WTI near $68 as Iran sanctions bite into supply | Markets & Investment

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Oil prices were steady on Wednesday as concerns that producers will not be able to respond to a shortfall in supply once US sanctions on Iran are enacted outweighed a gain in stockpiles in the United States, the world's biggest oil user.

Crude Oil WTI Futures for November delivery dropped 0.45% to $68.37 a barrel at 10:47PM ET (02:47 GMT), while Brent Oil Futures for November delivery also went down 0.63% to $77.56 per barrel.

USA crude futures (CLc1) were down 6 cents at $69.79, after gaining 1.4 percent the day before.

"Saudi Arabia and the UAE are turning OPEC into a tool for the United States and consequently the organization has not much credit left", Iran's OPEC governor Hossein Kazempour Ardebili told the Shana newswire, affiliated to Iran's Oil Ministry.

Meanwhile, oil output from seven major U.S. shale formations is expected to rise by 79,000 barrels per day to 7.6 million bpd in October, the U.S. Energy Information Administration said Monday.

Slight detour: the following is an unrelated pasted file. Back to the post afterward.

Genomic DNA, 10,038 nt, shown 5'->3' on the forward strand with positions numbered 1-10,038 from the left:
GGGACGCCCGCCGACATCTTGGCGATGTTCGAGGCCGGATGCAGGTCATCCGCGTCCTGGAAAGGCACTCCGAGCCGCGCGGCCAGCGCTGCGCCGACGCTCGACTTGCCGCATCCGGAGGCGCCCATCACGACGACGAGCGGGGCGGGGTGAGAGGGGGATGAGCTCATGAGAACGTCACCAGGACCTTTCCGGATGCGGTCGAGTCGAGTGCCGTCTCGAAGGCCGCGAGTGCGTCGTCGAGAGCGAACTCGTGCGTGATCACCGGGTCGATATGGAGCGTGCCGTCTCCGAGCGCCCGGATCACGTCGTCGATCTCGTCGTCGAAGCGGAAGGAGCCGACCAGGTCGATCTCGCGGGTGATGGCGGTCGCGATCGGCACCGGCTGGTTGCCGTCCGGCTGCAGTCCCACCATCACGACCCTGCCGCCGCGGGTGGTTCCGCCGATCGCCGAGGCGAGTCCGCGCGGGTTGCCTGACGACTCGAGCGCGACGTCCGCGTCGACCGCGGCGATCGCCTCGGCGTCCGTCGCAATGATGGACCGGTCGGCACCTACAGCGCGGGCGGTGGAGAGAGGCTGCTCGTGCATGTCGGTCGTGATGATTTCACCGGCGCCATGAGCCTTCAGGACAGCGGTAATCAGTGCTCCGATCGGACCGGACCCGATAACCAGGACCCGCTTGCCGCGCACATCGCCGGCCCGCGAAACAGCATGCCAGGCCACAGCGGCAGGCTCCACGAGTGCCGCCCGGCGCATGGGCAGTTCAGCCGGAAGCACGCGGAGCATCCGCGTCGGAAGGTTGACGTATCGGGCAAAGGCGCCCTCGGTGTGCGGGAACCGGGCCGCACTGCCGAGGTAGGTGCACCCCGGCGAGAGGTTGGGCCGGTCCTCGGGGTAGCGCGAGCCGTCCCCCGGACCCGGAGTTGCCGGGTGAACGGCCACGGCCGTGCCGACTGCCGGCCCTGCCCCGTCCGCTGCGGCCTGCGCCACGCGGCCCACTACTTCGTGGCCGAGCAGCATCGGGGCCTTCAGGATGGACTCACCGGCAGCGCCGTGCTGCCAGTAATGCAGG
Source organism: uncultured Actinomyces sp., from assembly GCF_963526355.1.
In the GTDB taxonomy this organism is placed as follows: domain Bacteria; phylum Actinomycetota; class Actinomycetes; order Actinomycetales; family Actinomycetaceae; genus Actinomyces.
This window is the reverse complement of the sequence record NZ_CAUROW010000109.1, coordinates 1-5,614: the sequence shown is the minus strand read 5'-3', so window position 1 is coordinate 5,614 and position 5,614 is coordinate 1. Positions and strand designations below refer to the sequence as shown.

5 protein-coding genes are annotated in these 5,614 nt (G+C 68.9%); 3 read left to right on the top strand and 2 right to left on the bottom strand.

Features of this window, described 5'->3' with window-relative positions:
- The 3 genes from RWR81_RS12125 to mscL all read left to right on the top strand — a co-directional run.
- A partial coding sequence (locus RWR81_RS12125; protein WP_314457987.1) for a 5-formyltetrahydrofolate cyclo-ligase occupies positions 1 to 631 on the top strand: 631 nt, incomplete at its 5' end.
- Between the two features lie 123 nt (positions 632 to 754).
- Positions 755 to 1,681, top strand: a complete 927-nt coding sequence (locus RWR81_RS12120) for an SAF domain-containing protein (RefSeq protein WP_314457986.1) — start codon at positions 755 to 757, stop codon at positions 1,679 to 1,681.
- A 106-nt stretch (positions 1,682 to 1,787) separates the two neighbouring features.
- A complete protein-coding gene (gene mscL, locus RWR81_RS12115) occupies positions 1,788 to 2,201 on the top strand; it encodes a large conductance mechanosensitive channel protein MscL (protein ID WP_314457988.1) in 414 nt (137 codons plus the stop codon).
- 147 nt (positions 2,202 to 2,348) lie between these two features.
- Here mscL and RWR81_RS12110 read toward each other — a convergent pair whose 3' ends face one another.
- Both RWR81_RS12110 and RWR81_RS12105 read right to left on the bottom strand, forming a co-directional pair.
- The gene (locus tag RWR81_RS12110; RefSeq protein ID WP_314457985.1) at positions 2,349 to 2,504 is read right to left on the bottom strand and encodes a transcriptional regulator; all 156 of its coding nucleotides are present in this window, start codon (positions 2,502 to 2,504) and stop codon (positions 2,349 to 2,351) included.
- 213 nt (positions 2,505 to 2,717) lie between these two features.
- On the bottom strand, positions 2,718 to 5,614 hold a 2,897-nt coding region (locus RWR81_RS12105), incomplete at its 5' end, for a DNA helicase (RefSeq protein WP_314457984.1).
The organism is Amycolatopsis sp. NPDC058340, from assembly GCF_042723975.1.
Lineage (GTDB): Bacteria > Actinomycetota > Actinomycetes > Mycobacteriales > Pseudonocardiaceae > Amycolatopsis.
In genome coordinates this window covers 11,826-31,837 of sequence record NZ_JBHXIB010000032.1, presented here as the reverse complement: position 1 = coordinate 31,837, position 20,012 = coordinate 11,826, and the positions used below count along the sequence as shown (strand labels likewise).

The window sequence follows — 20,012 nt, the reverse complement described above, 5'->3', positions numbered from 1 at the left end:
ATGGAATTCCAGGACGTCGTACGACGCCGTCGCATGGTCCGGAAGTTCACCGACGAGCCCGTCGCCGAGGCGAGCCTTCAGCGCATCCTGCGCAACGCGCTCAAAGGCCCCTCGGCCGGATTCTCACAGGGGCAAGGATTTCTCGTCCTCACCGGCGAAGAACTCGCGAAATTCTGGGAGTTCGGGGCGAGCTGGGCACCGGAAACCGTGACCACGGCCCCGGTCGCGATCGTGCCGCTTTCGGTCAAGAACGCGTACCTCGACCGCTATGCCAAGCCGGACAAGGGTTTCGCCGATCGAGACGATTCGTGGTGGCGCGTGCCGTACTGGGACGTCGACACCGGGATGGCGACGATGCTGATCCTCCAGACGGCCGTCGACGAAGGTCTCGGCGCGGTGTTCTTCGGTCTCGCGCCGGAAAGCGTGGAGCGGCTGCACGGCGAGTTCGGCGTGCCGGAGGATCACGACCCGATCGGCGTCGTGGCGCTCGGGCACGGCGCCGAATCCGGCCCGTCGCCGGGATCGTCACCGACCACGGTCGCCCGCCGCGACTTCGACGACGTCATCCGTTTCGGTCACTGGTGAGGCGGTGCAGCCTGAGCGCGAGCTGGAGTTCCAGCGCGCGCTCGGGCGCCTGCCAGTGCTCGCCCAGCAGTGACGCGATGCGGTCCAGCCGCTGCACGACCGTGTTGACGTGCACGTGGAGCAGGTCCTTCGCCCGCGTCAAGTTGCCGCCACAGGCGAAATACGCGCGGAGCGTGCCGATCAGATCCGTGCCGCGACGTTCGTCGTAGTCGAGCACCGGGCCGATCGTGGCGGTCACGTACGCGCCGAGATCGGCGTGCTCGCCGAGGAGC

The Organization of the Petroleum Exporting Countries (OPEC) and non-OPEC producers, including the world's biggest producer Russian Federation, are meeting on September 23 in Algiers, Algeria, to discuss how they can allocate supply increases within their quota framework to offset the loss of Iranian oil supply.

Prices pared gains in post-settlement trade after data from industry group the American Petroleum Institute showed USA crude inventories rose by 1.2 million barrels in the week to September 14 to 397.1 million, compared with analysts' expectations for a decrease of 2.7 million barrels.

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Iranian crude oil export loadings have declined by 580,000 bpd in the past three months, Bank of America Merrill Lynch analysts said in a note to clients.

Cementing that arrangement would be one of the topics of discussion as OPEC meets this Sunday in Algeria, he added.

There are signs, however, that Saudi Arabian exports did not increase in July.

U.S. Energy Secretary Rick Perry said last week in Moscow that he did not foresee any price spikes once sanctions came into effect, and was positive about Saudi output.

US President Donald Trump called for OPEC members, primarily US ally Saudi Arabia, to raise their production, and warned importers to stop buying oil from Iran or face American sanctions.

Oil in NY has topped $71 a barrel this month and Brent hit $80 as Iranian sanctions threaten to further cut into available supply, overshadowing concerns over U.S.

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